Understanding Family Violence and Sexual Assault in the Territories, First Nations, Inuit and Métis Peoples
While an offender’s violence may be rooted, at least in part, in his own victimization, it is the victims of the current offences who hold the gravity and consequences of the current offence. The 1,474 cases of family violence and sexual assault included a total of 1,646 victims. This included 647 victims of sexual assault and 999 victims of family violence.
A large majority of the victims of sexual assault and family violence in all three territories were female: over 90% of sexual assault victims and over 85% of the victims of family violence.
The average age of the victims of sexual assault was much younger (approximately 19) than the average age of the accused (approximately 32). Where the ages of those accused of a sexual assault ranged from 13 to 85, the ages of the victims ranged from as young as one to as old as 86.
|Youngest age of victims of sexual assault||1||2||1|
|Oldest age of victims of sexual assault||76||86||47|
|Average age of victims of sexual assault||18||22||18|
|Median age of victims of sexual assault||16||18||15|
The average age of the victims of a family violence offence (29) was, again, somewhat younger than the average age of the accused (32). However, as in the cases of sexual assault, there was a substantial difference in the age ranges of the family violence victims in comparison to the accused. Ages of the accused of a family violence offence ranged from 16 to 75; ages of the victims ranged from as young as one to as old as 73.
|Youngest age victims of family violence||1||2||1|
|Oldest age of victims of family violence||70||55||73|
|Average age of victims of family violence||29||30||31|
|Median age of victims of family violence||28||29||31|
In the offences of family violence, the large majority of victims, as expected, were current spouses or partners (72%), with 4% previous spouse or partner and 7% dating at the time of the offence. Four percent of the victims were the accused’s child or step-child.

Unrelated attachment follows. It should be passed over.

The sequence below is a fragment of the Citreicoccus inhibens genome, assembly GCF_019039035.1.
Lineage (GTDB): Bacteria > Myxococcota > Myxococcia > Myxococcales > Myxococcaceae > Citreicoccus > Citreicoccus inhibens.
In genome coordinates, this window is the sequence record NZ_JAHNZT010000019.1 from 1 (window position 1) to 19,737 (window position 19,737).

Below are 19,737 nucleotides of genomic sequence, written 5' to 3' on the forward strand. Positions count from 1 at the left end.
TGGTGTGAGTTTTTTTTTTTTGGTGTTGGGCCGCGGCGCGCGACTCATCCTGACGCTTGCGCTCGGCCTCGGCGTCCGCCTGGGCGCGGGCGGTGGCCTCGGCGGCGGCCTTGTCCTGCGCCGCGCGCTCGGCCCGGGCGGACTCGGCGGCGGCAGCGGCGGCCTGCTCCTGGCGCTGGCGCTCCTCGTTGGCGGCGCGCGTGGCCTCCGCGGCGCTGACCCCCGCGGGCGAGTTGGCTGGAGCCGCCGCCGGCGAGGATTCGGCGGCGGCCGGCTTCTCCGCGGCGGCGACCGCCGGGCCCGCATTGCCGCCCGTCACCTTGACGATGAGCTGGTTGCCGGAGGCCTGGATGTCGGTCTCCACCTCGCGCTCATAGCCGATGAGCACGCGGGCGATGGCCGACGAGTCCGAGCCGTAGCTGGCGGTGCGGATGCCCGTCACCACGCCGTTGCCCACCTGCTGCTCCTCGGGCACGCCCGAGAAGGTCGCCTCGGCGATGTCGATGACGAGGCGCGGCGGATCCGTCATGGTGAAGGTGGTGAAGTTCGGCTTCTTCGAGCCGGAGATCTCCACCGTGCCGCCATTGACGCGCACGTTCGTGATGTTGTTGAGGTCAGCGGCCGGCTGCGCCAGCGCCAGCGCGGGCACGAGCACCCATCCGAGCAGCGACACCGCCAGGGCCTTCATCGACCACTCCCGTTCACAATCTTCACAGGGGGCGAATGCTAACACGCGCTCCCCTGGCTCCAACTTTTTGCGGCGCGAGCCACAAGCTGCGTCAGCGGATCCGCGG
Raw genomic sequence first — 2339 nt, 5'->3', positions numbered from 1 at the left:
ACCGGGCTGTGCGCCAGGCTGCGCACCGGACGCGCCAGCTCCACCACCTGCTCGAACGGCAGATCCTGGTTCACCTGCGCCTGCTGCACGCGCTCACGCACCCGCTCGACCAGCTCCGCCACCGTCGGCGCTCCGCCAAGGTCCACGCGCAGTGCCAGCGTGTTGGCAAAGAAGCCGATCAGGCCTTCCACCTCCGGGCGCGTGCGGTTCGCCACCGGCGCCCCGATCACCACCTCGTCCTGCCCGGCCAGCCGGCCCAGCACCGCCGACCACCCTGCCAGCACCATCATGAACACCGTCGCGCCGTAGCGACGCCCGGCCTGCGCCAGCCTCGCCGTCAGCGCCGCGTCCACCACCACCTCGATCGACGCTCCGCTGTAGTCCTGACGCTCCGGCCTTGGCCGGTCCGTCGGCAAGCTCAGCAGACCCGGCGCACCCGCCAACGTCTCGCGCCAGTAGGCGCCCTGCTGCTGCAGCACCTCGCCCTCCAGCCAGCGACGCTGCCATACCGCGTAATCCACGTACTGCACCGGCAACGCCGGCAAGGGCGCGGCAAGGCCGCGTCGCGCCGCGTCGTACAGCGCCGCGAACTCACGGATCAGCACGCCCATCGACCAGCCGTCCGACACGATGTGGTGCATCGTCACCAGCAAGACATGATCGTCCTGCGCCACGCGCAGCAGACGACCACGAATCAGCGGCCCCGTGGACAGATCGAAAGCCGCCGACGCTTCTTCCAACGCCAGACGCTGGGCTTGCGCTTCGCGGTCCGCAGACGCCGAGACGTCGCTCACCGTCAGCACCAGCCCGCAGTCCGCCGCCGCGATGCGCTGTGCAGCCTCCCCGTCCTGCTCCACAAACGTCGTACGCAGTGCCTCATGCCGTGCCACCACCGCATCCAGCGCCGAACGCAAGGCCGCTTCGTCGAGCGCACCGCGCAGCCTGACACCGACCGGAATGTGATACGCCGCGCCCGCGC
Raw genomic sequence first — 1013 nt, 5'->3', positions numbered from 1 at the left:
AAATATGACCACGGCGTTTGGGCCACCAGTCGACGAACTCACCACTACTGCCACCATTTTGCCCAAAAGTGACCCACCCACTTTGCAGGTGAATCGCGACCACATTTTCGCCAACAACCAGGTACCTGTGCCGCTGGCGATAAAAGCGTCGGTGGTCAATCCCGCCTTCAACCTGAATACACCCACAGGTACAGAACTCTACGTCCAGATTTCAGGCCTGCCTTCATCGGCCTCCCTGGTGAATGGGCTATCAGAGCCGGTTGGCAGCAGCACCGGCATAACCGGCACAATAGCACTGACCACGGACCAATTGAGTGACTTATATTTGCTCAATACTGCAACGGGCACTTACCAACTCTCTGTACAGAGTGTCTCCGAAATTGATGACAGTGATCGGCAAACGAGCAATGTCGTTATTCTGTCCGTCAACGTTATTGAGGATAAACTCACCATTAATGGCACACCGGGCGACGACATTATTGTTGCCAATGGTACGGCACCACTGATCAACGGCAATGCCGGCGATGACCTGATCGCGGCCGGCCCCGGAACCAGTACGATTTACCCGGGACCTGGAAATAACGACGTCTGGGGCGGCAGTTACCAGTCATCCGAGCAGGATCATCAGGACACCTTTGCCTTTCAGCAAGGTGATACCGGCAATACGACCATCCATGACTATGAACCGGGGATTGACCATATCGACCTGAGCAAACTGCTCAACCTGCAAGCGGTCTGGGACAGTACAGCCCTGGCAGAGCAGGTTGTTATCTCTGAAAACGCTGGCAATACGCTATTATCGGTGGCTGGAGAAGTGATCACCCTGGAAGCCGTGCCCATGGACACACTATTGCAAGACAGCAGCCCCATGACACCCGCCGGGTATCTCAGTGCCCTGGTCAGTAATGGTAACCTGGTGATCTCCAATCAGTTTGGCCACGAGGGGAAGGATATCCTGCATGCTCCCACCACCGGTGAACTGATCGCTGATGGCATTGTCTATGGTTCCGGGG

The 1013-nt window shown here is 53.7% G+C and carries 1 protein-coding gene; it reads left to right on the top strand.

In sexual assault offences, victims, in descending order, were acquaintance (25%), friend (10%) , stranger (8%), niece or nephew (6%), step-child (4%), current spouse or partner (4%), grandchild (2%), sibling (2%), or neighbour (2%). Data for Canada overall indicate that strangers comprise 20% of sexual assault victims in comparison to the 8% in the territories. This difference is likely due to the small sizes of the communities in the north. The total population counts for communities in Nunavut, for example, typically range between 1,000 and 1,300 and are as small as 270.
Data were gathered on the extent of any injuries to the victims. Physical injury was defined as minor or major.
“Minor” injuries are those that required no professional medical treatment beyond first aid, such as scratches, bruises, cuts or abrasions.
“Major” physical injuries were defined as any injury that required professional medical attention on the scene or transportation to a hospital, for example for stitches, or broken bones. As indicated in Table 18, there is a fairly wide variation in the proportion of victims who sustained a minor or major injury. The majority of victims of family violence in the territories reported an injury, with 67% reporting a minor injury and 17% reporting a major one.
A lower percentage of victims of sexual assault reported an injury. Approximately one quarter (23%) of victims of sexual assault reported a physical or psychological injury, including 21% who reported a minor injury and 2% who reported a major one.
The majority of victims of both types of violent assaults completed a victim impact statement (VIS). This includes 76% of victims of a sexual assault and 88% of victims of family violence. In Nunavut, 85% of the victims of a sexual assault submitted a victim impact statement, followed by 62% in the Yukon and 61% in NWT. For family violence offences, Nunavut was again the highest where almost all, 95%, of the victims submitted a victim impact statement, followed by 87% in NWT and 82% in the Yukon.
Effects of the assaults included in the victim impact statements provide another measure of harm independent of injuries reported to the police or Crown Prosecutor at the time of the offence. In the majority of statements submitted, the most common harm to the victim was an inability to sleep, feelings of fear, disgust, shame, anger, loss of any sense of trust, an inability to go to the place where the assault occurred, including place of work, confusion, and recurring memories. These impacts reported by the victims of violent assault in the territories are similar to those reported in victimization surveys for Canada overall, where confusion, frustration and sleep problems were among the most common (AuCoin and Beauchamp 2007). Furthermore, several of the victims in the territories reported ideation of suicide. The young ages of many of the territorial victims of a sexual assault are reflected in the number who cited an inability to attend school because of confusion and recurring memories of the assault.
Following are excerpts from territorial victim impact statements that reflect recurring themes. They provide the experiences as written by the victims themselves.
The victims of family violence also report difficulty sleeping, confusion, fear, betrayal, loss of trust, and a loss of any sense of safety; they also write about fear for their children and their ability to keep them safe. Following are excerpts from the VISs of victims of a family violence assault as written by the victims.
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